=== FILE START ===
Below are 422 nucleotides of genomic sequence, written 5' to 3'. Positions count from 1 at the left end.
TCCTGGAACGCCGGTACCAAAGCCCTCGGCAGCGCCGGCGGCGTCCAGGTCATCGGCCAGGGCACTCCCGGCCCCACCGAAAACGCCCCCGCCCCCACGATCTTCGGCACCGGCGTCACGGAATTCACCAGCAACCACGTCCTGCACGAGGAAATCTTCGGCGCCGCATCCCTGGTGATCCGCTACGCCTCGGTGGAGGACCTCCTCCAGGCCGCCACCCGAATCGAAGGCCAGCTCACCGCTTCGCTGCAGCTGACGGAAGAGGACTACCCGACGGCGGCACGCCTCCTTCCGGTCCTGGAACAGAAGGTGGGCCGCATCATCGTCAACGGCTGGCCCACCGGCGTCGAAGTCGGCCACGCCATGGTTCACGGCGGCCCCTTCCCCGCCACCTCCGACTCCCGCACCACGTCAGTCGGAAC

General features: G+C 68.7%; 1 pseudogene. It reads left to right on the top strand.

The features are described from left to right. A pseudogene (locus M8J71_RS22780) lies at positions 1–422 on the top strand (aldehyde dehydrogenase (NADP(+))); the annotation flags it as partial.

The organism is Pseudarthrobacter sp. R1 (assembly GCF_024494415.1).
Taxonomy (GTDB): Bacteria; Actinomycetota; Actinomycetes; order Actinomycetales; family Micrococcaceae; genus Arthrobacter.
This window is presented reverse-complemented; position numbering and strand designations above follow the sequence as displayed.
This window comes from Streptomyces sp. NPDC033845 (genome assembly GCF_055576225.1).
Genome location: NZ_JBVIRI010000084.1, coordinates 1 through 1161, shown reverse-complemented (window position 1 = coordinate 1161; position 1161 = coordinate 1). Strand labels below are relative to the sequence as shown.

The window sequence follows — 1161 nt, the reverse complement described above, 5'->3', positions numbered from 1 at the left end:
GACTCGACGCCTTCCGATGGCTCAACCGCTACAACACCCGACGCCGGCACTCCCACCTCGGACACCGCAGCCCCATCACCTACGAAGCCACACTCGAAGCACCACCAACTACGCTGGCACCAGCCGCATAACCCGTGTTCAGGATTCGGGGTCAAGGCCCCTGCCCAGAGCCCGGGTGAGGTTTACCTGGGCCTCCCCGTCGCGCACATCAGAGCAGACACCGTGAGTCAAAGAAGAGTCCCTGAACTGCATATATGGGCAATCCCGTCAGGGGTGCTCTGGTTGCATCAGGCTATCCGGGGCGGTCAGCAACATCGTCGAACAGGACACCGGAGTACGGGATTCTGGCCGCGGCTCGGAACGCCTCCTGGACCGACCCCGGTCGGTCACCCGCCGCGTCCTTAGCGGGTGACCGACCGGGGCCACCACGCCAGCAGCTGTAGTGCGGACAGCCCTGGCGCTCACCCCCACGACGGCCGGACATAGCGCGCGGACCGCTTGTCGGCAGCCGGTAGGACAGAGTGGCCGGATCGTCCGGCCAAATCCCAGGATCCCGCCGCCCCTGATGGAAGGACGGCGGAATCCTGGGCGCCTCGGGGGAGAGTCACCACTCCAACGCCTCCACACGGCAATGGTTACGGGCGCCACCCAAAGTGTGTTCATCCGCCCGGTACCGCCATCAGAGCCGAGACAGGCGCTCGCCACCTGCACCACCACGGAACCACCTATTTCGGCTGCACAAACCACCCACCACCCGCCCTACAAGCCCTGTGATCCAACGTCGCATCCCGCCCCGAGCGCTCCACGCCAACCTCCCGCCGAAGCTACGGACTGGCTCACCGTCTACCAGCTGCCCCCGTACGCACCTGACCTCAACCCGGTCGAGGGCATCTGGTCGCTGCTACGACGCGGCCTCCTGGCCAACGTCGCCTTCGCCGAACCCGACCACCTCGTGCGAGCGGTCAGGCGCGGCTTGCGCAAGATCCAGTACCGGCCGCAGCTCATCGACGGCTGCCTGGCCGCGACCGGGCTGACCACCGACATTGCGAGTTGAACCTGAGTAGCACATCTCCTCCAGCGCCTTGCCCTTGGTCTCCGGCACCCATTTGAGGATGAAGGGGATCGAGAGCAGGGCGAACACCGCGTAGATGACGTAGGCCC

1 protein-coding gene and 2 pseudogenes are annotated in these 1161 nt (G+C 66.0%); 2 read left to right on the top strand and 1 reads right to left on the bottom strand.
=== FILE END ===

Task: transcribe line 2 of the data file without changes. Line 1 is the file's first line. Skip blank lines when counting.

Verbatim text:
TCCTGGAACGCCGGTACCAAAGCCCTCGGCAGCGCCGGCGGCGTCCAGGTCATCGGCCAGGGCACTCCCGGCCCCACCGAAAACGCCCCCGCCCCCACGATCTTCGGCACCGGCGTCACGGAATTCACCAGCAACCACGTCCTGCACGAGGAAATCTTCGGCGCCGCATCCCTGGTGATCCGCTACGCCTCGGTGGAGGACCTCCTCCAGGCCGCCACCCGAATCGAAGGCCAGCTCACCGCTTCGCTGCAGCTGACGGAAGAGGACTACCCGACGGCGGCACGCCTCCTTCCGGTCCTGGAACAGAAGGTGGGCCGCATCATCGTCAACGGCTGGCCCACCGGCGTCGAAGTCGGCCACGCCATGGTTCACGGCGGCCCCTTCCCCGCCACCTCCGACTCCCGCACCACGTCAGTCGGAAC